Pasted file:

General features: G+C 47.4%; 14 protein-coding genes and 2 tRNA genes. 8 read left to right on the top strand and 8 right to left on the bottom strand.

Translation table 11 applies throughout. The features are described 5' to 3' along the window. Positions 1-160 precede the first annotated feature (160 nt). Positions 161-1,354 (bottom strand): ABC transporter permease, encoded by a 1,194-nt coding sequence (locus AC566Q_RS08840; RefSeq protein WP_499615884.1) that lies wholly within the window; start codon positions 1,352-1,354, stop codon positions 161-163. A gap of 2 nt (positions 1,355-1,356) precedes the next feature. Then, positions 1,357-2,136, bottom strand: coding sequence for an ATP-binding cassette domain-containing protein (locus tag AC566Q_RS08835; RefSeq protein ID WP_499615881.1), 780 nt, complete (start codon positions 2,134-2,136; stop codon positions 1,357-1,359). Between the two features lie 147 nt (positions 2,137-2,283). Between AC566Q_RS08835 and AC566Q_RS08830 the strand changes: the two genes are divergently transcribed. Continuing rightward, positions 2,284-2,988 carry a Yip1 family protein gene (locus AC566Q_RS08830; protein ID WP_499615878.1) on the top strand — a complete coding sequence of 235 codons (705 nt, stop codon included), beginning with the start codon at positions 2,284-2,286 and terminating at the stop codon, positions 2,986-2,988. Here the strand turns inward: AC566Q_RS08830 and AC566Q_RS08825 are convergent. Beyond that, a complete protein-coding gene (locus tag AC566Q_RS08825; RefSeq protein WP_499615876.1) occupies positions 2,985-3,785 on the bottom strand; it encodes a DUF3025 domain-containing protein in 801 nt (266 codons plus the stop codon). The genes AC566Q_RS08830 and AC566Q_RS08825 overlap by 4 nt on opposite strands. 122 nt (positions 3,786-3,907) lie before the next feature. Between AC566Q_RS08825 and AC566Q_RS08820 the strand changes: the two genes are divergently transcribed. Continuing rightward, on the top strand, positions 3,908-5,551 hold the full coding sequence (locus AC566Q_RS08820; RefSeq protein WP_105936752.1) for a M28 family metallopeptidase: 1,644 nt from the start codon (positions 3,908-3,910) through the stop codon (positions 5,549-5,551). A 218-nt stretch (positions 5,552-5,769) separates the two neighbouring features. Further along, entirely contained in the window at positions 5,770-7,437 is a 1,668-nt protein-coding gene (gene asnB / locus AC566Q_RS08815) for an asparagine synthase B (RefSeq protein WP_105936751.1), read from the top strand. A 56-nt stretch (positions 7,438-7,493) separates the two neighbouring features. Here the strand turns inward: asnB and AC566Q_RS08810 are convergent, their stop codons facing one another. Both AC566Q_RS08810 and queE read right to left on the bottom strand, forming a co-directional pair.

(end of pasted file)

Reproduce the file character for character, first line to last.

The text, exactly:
General features: G+C 47.4%; 14 protein-coding genes and 2 tRNA genes. 8 read left to right on the top strand and 8 right to left on the bottom strand.

Translation table 11 applies throughout. The features are described 5' to 3' along the window. Positions 1-160 precede the first annotated feature (160 nt). Positions 161-1,354 (bottom strand): ABC transporter permease, encoded by a 1,194-nt coding sequence (locus AC566Q_RS08840; RefSeq protein WP_499615884.1) that lies wholly within the window; start codon positions 1,352-1,354, stop codon positions 161-163. A gap of 2 nt (positions 1,355-1,356) precedes the next feature. Then, positions 1,357-2,136, bottom strand: coding sequence for an ATP-binding cassette domain-containing protein (locus tag AC566Q_RS08835; RefSeq protein ID WP_499615881.1), 780 nt, complete (start codon positions 2,134-2,136; stop codon positions 1,357-1,359). Between the two features lie 147 nt (positions 2,137-2,283). Between AC566Q_RS08835 and AC566Q_RS08830 the strand changes: the two genes are divergently transcribed. Continuing rightward, positions 2,284-2,988 carry a Yip1 family protein gene (locus AC566Q_RS08830; protein ID WP_499615878.1) on the top strand — a complete coding sequence of 235 codons (705 nt, stop codon included), beginning with the start codon at positions 2,284-2,286 and terminating at the stop codon, positions 2,986-2,988. Here the strand turns inward: AC566Q_RS08830 and AC566Q_RS08825 are convergent. Beyond that, a complete protein-coding gene (locus tag AC566Q_RS08825; RefSeq protein WP_499615876.1) occupies positions 2,985-3,785 on the bottom strand; it encodes a DUF3025 domain-containing protein in 801 nt (266 codons plus the stop codon). The genes AC566Q_RS08830 and AC566Q_RS08825 overlap by 4 nt on opposite strands. 122 nt (positions 3,786-3,907) lie before the next feature. Between AC566Q_RS08825 and AC566Q_RS08820 the strand changes: the two genes are divergently transcribed. Continuing rightward, on the top strand, positions 3,908-5,551 hold the full coding sequence (locus AC566Q_RS08820; RefSeq protein WP_105936752.1) for a M28 family metallopeptidase: 1,644 nt from the start codon (positions 3,908-3,910) through the stop codon (positions 5,549-5,551). A 218-nt stretch (positions 5,552-5,769) separates the two neighbouring features. Further along, entirely contained in the window at positions 5,770-7,437 is a 1,668-nt protein-coding gene (gene asnB / locus AC566Q_RS08815) for an asparagine synthase B (RefSeq protein WP_105936751.1), read from the top strand. A 56-nt stretch (positions 7,438-7,493) separates the two neighbouring features. Here the strand turns inward: asnB and AC566Q_RS08810 are convergent, their stop codons facing one another. Both AC566Q_RS08810 and queE read right to left on the bottom strand, forming a co-directional pair.